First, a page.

Fred J. Page High School

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Fred J. Page High School
Address
6281 Arno Road
Franklin, Tennessee 37064

United States
Coordinates 35°50′50″N 86°45′02″W / 35.847233°N 86.750667°W / 35.847233; -86.750667Coordinates: 35°50′50″N 86°45′02″W / 35.847233°N 86.750667°W / 35.847233; -86.750667
Information
Type Public
Motto United in the Pursuit of Excellence
Established 1975
Principal Shane Pantall
Faculty 50.60 (FTE)ref name="NCES"/>
Grades 912
Enrollment 874[1] (2013–14)
Student to teacher ratio 17:1[2]
Color(s) Red, white, and blue
Mascot Patriots
Rivals Academics:
Brentwood High School
Football:
Marshall County High School
Volleyball:
Goodpasture Christian School
Soccer and Basketball:
Christ Presbyterian Academy
Track & Field:
Lipscomb Academy
Baseball:
Spring Hill High School
Average SAT scores 2130 (2013)[3]
Average ACT scores 23.1 (2014)[4]
Newspaper The Page Turner
Website

Fred J. Page High School (commonly referred to as Page High or PHS) is a senior high school in Franklin, Tennessee in the Williamson County School District recognized for academic achievement. The school opened in August 1975 along Arno Road in the unincorporated town of Rudderville bearing the name of former Williamson County Superintendent Frederick Jackson Page.

Frederick Jackson Page[edit]

Page High School was named after Frederick Jackson Page (1863–1944), the first Superintendent of Williamson County Schools.[5] He served in that position for 42 years (1899–1941) retiring at the age of 77.[6] Superintendent Page gained a reputation nationally as a revolutionary educator, scholar and author. He was instrumental in the county's expansion from 8 grades to 12 grades in the early 1900s, lengthened the school year from five months to nine months, and introduced the ideas of summer school for remediation purposes and increased rigor in elementary school. Page revolutionized the teacher certification process and introduced the idea of uniform textbooks to replace teacher-made materials, additionally consolidating hundreds of tiny schoolhouses into larger, centralized institutions.[7]

Frederick Page was born in Triune, Tennessee on October 7, 1863 at a time when Civil War battles were prevalent in the area.[7] The Page homestead was located just five miles east of what would become the Page High School campus a century later.[6] Page's ancestors had arrived in Williamson County in the early 1800s, his grandparents marrying there on February 5, 1817. Page's grandmother Nancy Armstrong is buried in Franklin, TN.[8]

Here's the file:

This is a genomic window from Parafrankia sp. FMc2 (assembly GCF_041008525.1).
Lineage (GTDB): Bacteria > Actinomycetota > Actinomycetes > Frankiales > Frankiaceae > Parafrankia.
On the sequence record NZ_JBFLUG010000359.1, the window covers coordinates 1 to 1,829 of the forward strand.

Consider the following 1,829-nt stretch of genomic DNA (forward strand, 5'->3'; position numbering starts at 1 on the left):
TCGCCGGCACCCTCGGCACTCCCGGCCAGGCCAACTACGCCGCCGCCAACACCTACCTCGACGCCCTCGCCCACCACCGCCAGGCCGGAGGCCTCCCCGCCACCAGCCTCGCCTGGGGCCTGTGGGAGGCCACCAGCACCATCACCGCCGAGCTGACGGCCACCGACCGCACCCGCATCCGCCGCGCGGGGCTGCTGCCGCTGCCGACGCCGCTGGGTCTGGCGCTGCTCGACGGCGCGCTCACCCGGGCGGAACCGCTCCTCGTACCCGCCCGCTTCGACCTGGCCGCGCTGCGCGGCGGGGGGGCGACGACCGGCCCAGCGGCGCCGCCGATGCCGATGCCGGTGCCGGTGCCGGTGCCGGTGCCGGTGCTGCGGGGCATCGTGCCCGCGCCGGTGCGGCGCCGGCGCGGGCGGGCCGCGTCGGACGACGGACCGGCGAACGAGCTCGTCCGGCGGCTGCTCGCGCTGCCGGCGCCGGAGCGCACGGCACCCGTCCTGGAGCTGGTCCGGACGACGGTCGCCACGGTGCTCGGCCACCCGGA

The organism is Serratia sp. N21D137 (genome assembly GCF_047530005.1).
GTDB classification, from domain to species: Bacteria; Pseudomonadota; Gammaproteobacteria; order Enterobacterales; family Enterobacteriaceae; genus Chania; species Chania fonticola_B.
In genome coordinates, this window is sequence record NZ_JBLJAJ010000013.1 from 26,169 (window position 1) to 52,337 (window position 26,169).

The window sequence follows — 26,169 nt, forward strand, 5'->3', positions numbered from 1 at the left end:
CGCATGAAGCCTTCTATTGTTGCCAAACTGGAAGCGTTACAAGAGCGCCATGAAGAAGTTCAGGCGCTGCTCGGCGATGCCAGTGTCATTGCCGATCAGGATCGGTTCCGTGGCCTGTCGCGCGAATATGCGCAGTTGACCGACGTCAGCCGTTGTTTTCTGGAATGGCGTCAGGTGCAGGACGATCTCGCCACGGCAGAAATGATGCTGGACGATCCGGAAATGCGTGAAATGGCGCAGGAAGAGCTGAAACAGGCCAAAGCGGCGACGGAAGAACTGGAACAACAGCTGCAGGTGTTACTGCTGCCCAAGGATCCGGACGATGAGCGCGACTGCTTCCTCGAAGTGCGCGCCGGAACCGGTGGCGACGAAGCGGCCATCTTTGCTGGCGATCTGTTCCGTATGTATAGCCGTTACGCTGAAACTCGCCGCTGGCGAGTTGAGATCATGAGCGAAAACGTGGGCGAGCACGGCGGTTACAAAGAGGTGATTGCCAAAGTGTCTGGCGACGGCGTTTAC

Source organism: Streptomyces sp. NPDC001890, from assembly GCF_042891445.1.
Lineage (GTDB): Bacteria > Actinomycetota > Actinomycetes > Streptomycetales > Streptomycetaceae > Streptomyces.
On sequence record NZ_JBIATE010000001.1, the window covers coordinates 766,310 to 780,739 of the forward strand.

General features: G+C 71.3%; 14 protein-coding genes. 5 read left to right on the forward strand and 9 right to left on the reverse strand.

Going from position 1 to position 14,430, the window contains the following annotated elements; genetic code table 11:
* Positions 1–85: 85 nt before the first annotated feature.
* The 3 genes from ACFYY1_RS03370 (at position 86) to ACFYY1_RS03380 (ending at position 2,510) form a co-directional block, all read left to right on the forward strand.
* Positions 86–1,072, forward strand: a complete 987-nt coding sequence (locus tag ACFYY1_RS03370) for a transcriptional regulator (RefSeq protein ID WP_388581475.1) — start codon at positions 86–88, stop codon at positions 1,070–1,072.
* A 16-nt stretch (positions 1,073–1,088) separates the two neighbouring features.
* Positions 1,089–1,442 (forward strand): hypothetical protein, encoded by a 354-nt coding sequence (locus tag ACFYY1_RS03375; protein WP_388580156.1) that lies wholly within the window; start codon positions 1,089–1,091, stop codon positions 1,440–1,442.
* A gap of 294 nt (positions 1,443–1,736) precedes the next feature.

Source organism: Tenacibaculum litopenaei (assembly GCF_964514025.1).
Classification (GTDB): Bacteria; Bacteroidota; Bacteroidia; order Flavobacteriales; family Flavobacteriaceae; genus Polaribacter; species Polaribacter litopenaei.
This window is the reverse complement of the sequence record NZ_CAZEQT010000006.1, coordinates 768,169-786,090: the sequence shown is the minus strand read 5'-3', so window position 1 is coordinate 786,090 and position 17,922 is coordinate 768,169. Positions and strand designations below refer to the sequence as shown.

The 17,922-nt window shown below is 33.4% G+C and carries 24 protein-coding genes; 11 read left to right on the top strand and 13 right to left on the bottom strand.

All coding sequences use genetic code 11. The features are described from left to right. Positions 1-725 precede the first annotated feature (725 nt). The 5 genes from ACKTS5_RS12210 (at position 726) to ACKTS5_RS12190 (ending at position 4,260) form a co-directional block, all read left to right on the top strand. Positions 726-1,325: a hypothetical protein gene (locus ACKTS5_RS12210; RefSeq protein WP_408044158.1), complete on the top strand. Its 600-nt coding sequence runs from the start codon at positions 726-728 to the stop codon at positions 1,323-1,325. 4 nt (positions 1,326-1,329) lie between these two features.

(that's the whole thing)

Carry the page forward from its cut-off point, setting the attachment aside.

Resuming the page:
Page received his master's degree at the age of 18 from Peabody College, now part of Vanderbilt University. He was named principal of Clarksville High School in Clarksville, Tennessee at the age of 19. Page later worked in West Tennessee as a teacher in Overton County and as president of Obion College in the town of Troy.[6] He eventually returned to Williamson County becoming the principal of College Grove Preparatory School in College Grove, Tennessee prior to his tenure as superintendent.[9] Page retired in 1941 and died on April 9, 1944, at the age of 80, buried in Mount Hope Cemetery.[6][7] Years after his death, the home in which he lived was torn down and the property became what is now Williamson County Animal Hospital at 1126 Murfreesboro Road.

Fred J. Page High School campus[edit]

Fred J. Page School was completed in 1975 on 40 acres of Tennessee farmland at a cost of US$3 million. Built in the unincorporated town of Rudderville, TN and serving grades 7-12, the school was posthumously named for Frederick Page 31 years after his death.[9] The building was designed by architect Earl Swensson whose award-winning firm would later serve as architect of record on the Schermerhorn Symphony Center in Nashville, TN.[10] L.L. Poe Construction Company served as contractor on the project just seven years after completing the Keathley University Center on the campus of Middle Tennessee State University.[11] The new school was constructed to remove and consolidate the upper grades of Bethesda and College Grove, two K-12 schools that were bitter rivals.[12][7] Bethesda, College Grove and Nolensville subsequently became K-6 schools while Page would serve grades 7-12.